How to take a cab in Madagascar
In this article we talk about city taxis only. One must make a distinction from the bush-taxi, locally known as taxi-brousse, that does long distance trip or the bus , locally known as taxi-be that does urban transit. For more information, click here.
Recognize THE taxi
Almost all major cities of Madagascar offer the taxi transportation. Few years ago, it was difficult to differentiate taxis from other cars. It was then their small lantern only whcich allowed to recognize them from a distance. Currently, a car paint color code was establish. Taxis in the Antananarivo are beige, those of Diego Suarez or Antsiranana are yellow. In other cities, this practice is not yet popularized but efforts of harmonization are adopted.
As elsewhere in the world, when needing a taxi, one can call them in the streets. Call centers for taxis are still rare in Madagascar. Thus, if no empty taxi will pass on your way and you do not have the phone number of a taxi in particular, too bad! Be prepared accordingly.
Availability at all times
Taxis are available 24/7 even if rare at night. Being out there alone with cash money from previous fares and a car is not safe. The payment of the stamp can be made only in the next morning so taxi drivers must keep their booty of the whole day with them. This may give ideas to many black minded people especially in these times of extreme poverty of the population. In fact, like many other businesses in Madagascar, the only payment option for taxi is cash. What about banks do you think? They are definitely closed at 4:30 pm or 5pm. These are banks!
Anyway, at evening and night, taxi drivers will have a partner to ensure a minimum security. The latter could sometimes get in the back to keep an eye on suspicious passengers. Smart move! Thinking about it, what’s the point if the two of them are attacked from behind without them realizing it?!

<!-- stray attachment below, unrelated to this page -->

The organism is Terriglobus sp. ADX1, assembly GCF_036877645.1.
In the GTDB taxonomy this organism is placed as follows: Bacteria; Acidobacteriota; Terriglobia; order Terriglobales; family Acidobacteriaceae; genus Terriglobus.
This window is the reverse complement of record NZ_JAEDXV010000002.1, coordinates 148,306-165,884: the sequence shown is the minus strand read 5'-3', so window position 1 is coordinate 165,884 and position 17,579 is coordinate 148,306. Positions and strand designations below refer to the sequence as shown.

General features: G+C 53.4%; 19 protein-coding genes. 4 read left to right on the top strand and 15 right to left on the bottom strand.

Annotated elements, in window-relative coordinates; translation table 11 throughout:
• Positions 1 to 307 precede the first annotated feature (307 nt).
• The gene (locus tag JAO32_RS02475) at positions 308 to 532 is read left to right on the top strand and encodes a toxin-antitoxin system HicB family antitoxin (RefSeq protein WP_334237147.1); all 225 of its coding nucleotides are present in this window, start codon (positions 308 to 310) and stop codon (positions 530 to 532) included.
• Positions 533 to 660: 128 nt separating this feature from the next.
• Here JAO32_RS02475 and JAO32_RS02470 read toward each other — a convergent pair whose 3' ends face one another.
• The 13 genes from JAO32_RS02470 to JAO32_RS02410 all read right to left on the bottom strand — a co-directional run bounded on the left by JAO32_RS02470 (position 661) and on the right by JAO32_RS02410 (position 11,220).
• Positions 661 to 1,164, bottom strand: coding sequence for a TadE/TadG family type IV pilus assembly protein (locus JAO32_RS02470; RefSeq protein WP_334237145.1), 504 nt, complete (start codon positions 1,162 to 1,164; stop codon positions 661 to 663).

Madagascar taxis operate by neighborhood
Taxi drivers will not work by address or by street name, but by neighborhood. There won’t no north american well-ordered even numbers on one side and odd on the other … In Madagascar, neighborhoods and homes are rarely such “regular” and “regulated”. The housing numbers, as they are called, are rarely displayed at the gates or the front door so you can not use them to tell the driver your destination. The streets and lanes are so intertwined and intricated that it is difficult to use them as references… It is the same for the postman- do not worry!
Once in the neighborhood, you must tell the taximan in what blcok he must head to or in which street to turn. If you know any road-marker near where you want to go, tell him (usually it’s a him). The road-marker may be the town hall, a post office, the public market place, a monument, a house or building with specific colors or forms, etc..
It sometimes happens for a taxi to take other passengers on the road. It is a common practice in Madagascar so do not be offended. While there is room in the car, the driver will think about taking another client if possible en route. In a politically correct language, it is a “carpool”. If he is polite, the driver will ask if the situation suits you but he will surely leave you no choice.